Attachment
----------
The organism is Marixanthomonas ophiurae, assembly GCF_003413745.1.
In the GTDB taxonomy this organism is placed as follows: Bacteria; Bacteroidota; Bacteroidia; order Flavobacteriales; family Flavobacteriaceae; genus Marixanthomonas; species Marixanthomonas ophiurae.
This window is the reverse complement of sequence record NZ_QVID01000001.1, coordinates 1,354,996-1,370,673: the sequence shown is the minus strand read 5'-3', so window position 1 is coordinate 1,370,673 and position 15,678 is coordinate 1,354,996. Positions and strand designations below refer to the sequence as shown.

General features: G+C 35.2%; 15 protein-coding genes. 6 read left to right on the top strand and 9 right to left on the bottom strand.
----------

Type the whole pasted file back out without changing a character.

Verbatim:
The organism is Marixanthomonas ophiurae, assembly GCF_003413745.1.
In the GTDB taxonomy this organism is placed as follows: Bacteria; Bacteroidota; Bacteroidia; order Flavobacteriales; family Flavobacteriaceae; genus Marixanthomonas; species Marixanthomonas ophiurae.
This window is the reverse complement of sequence record NZ_QVID01000001.1, coordinates 1,354,996-1,370,673: the sequence shown is the minus strand read 5'-3', so window position 1 is coordinate 1,370,673 and position 15,678 is coordinate 1,354,996. Positions and strand designations below refer to the sequence as shown.

General features: G+C 35.2%; 15 protein-coding genes. 6 read left to right on the top strand and 9 right to left on the bottom strand.